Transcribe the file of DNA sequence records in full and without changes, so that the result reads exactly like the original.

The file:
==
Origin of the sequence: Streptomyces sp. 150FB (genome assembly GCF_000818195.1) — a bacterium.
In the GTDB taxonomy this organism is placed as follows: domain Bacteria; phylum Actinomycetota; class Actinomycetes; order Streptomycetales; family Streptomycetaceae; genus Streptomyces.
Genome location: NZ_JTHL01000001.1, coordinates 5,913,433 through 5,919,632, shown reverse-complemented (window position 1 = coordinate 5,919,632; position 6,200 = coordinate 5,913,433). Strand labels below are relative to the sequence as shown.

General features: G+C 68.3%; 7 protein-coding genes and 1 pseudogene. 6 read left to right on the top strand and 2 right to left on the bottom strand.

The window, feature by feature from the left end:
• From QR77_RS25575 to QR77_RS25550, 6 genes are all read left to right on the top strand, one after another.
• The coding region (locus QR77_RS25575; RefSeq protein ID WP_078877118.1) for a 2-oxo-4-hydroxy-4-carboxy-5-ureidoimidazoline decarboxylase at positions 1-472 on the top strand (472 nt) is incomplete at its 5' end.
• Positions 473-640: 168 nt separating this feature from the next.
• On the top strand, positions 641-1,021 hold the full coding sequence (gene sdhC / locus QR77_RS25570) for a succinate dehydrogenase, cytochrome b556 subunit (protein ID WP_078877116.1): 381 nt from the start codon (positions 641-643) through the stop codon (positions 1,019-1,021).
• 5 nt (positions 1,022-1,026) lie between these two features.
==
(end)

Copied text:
Origin of the sequence: Streptomyces sp. 150FB (genome assembly GCF_000818195.1) — a bacterium.
In the GTDB taxonomy this organism is placed as follows: domain Bacteria; phylum Actinomycetota; class Actinomycetes; order Streptomycetales; family Streptomycetaceae; genus Streptomyces.
Genome location: NZ_JTHL01000001.1, coordinates 5,913,433 through 5,919,632, shown reverse-complemented (window position 1 = coordinate 5,919,632; position 6,200 = coordinate 5,913,433). Strand labels below are relative to the sequence as shown.

General features: G+C 68.3%; 7 protein-coding genes and 1 pseudogene. 6 read left to right on the top strand and 2 right to left on the bottom strand.

The window, feature by feature from the left end:
• From QR77_RS25575 to QR77_RS25550, 6 genes are all read left to right on the top strand, one after another.
• The coding region (locus QR77_RS25575; RefSeq protein ID WP_078877118.1) for a 2-oxo-4-hydroxy-4-carboxy-5-ureidoimidazoline decarboxylase at positions 1-472 on the top strand (472 nt) is incomplete at its 5' end.
• Positions 473-640: 168 nt separating this feature from the next.
• On the top strand, positions 641-1,021 hold the full coding sequence (gene sdhC / locus QR77_RS25570) for a succinate dehydrogenase, cytochrome b556 subunit (protein ID WP_078877116.1): 381 nt from the start codon (positions 641-643) through the stop codon (positions 1,019-1,021).
• 5 nt (positions 1,022-1,026) lie between these two features.